Scott Horton has an interview with Sha Yexin a Chinese author and dissident. It is an absolute must read for the entire interview, but the most clearly articulated and informative answer I had to copy here. He is answering in the context of China's totalitarian state, but it so perfectly applies to the eight year reign of Der Decider aided and abetted by the mains stream media who only reported the talking points given to them by the government, when they should have been holding them accountable.
Why shouldn’t one write for power? Here are my reasons:
First, power corrupts. The British historian Lord Acton said: “Power corrupts; absolute power corrupts absolutely.” This famous quotation has now become political common sense. Its correctness has been borne out by the intensifying corruption in China, where power is exercised without oversight or restraint. When corruption and power exist in co-prosperity, how can people fight corruption? In present-day China, anti-corruption is kept at a certain level to ensure that people will not revolt while power will not get out of control. In some districts, corrupt elements have become leaders of the anti-corruption effort. Undiscovered corrupt officials are fighting those already exposed.
Second, power makes people stupid. By using mathematical theories, the American scholar Jonathan Bendor proves the great value of independent thinking and the limitations of decision makers. When leaders are too busily occupied with myriad state affairs, institutional methods can be used to ease their cognitive constraints, by seeking wise solutions from among the people and encouraging independent thinking in government officials. But in a totalitarian country, such institutional methods do not and cannot exist.
Most power-holders in such countries are fond of dictatorship. Each of them puts forward his “ideas” and “theories” when it is his turn to rule the country, hoping to see his thought adopted as the “guideline” to unify the thinking of the whole nation. Acting in this way, they deprive themselves of the kind of wisdom and talent that are needed to solve the thorny problems facing the country. As a bunch of dumbbells, they can not help becoming an object of ridicule among the people.
Third, power brings flip-flops and hence suffering to the people. Since power has reduced the wisdom and intelligence of the power-holders and their think tanks, setbacks caused by repeated policy changes including the adoption of reactionary measures are bound to occur. Frequent ideological reversals and repeated changes in ideas and policy bring about great social instability. It becomes very difficult to attain a truly harmonious society and avoid more flip-flops in the future.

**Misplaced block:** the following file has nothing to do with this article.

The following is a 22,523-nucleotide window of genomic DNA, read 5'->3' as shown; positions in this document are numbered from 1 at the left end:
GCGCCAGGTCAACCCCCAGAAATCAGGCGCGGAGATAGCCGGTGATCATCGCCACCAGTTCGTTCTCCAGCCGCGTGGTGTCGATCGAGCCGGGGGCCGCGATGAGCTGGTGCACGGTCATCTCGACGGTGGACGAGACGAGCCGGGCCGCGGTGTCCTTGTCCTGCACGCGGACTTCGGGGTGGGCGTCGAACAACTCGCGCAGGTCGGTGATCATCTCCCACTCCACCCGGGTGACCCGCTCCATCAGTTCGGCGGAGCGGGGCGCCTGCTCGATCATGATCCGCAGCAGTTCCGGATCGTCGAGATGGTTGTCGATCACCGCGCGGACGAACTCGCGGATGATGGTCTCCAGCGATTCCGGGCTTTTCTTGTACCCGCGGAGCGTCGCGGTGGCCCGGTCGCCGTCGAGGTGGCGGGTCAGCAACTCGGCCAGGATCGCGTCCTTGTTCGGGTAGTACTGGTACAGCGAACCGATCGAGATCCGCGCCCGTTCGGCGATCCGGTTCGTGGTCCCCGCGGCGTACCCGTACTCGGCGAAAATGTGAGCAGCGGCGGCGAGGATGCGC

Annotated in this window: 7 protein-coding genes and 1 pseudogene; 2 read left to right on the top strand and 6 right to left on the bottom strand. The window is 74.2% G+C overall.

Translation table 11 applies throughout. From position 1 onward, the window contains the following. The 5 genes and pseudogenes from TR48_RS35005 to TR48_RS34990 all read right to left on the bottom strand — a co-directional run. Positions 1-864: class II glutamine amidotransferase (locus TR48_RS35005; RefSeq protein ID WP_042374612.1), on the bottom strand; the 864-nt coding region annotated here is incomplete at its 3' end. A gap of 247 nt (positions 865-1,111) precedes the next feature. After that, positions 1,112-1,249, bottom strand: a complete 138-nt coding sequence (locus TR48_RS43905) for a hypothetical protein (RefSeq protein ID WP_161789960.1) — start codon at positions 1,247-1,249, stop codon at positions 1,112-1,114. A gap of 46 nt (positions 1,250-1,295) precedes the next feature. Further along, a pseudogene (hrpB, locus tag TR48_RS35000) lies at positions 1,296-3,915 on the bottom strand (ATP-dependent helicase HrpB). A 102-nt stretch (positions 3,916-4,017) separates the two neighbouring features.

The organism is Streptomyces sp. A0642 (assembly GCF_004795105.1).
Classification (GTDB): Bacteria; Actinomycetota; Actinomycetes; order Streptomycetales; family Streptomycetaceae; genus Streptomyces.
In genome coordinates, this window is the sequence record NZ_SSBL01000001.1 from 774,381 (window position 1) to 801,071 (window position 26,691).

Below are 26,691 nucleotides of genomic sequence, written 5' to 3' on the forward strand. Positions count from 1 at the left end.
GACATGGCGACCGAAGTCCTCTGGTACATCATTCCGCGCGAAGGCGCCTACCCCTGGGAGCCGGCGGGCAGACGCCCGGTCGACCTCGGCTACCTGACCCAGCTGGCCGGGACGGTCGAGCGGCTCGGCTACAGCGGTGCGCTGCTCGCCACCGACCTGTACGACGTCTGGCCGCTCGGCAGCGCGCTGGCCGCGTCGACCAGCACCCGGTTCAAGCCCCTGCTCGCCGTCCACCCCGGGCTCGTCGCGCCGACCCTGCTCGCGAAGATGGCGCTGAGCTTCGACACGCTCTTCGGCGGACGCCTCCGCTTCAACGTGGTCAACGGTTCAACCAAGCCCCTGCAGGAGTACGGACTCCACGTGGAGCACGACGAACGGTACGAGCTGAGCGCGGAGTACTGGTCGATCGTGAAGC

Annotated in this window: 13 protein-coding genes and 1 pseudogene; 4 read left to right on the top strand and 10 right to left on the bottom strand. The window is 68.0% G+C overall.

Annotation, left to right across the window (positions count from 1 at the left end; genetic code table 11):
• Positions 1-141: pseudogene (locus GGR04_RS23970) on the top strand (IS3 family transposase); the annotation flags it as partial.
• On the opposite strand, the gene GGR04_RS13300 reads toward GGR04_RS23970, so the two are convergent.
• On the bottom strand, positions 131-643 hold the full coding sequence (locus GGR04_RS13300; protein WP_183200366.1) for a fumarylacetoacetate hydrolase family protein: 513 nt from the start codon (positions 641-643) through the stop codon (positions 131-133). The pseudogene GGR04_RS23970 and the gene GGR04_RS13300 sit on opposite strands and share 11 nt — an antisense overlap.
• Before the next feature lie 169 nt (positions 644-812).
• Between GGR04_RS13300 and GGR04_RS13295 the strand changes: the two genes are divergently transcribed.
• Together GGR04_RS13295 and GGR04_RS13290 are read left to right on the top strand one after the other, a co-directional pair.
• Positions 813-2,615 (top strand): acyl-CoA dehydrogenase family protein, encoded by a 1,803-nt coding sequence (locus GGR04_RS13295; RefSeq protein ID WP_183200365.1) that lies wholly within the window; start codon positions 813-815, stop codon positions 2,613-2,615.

Fourth, power produces cruelty. Those who hold power can be overwhelmed by the glare of the spotlight that accompanies power. They may experience a peak period in which they feel accomplishment, happiness, or pleasure. But according to Abraham Maslow, the American psychologist, this peak period does not last long. The powerful had problems coping with the end of this period. Once they reject oversight, checks and balances that come from outside, they immediately become completely irrational and inhuman. If someone wants to share power with them or seeks to replace them with new power-holders, they become mad and cruel, and have no scruples in resort to guns, cannons, and tanks, producing huge social disasters.
If you are a writer who writes for power, objectively you are working, directly or indirectly, for corruption and stupidity, for more suffering and cruelty for the people. You may have some excuses if you are forced to write for power. If you write for power out of your own will, how can you evade your responsibility as an accomplice?
As may be easily understood, what I am speaking about is power in a totalitarian state. It is power without oversight and constraints, as compared with power born from democratic elections. Refusing to write for power also means refusing to write according to the will of those in power, or to promote their ideology in one’s writings.
One may choose to write for any other purpose: to write for art, for life, for oneself or others. But he or she must not write for power.